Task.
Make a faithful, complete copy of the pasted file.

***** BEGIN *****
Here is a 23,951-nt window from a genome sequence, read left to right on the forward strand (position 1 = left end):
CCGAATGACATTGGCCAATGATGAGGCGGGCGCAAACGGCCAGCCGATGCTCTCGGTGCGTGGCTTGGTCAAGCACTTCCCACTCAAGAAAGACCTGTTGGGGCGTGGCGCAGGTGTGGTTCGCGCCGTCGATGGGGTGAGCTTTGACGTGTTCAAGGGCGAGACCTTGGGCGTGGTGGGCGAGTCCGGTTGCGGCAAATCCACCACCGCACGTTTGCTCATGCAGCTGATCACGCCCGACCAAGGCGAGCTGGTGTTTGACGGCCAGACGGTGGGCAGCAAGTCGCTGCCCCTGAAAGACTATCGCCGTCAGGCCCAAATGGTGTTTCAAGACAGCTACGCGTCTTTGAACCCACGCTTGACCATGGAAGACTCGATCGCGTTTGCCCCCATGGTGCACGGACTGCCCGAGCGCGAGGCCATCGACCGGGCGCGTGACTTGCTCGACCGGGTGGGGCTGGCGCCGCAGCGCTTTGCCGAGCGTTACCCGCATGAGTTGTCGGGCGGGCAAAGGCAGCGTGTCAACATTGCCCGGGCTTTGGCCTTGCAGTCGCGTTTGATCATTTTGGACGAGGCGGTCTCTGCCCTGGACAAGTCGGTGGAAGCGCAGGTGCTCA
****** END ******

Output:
Here is a 23,951-nt window from a genome sequence, read left to right on the forward strand (position 1 = left end):
CCGAATGACATTGGCCAATGATGAGGCGGGCGCAAACGGCCAGCCGATGCTCTCGGTGCGTGGCTTGGTCAAGCACTTCCCACTCAAGAAAGACCTGTTGGGGCGTGGCGCAGGTGTGGTTCGCGCCGTCGATGGGGTGAGCTTTGACGTGTTCAAGGGCGAGACCTTGGGCGTGGTGGGCGAGTCCGGTTGCGGCAAATCCACCACCGCACGTTTGCTCATGCAGCTGATCACGCCCGACCAAGGCGAGCTGGTGTTTGACGGCCAGACGGTGGGCAGCAAGTCGCTGCCCCTGAAAGACTATCGCCGTCAGGCCCAAATGGTGTTTCAAGACAGCTACGCGTCTTTGAACCCACGCTTGACCATGGAAGACTCGATCGCGTTTGCCCCCATGGTGCACGGACTGCCCGAGCGCGAGGCCATCGACCGGGCGCGTGACTTGCTCGACCGGGTGGGGCTGGCGCCGCAGCGCTTTGCCGAGCGTTACCCGCATGAGTTGTCGGGCGGGCAAAGGCAGCGTGTCAACATTGCCCGGGCTTTGGCCTTGCAGTCGCGTTTGATCATTTTGGACGAGGCGGTCTCTGCCCTGGACAAGTCGGTGGAAGCGCAGGTGCTCA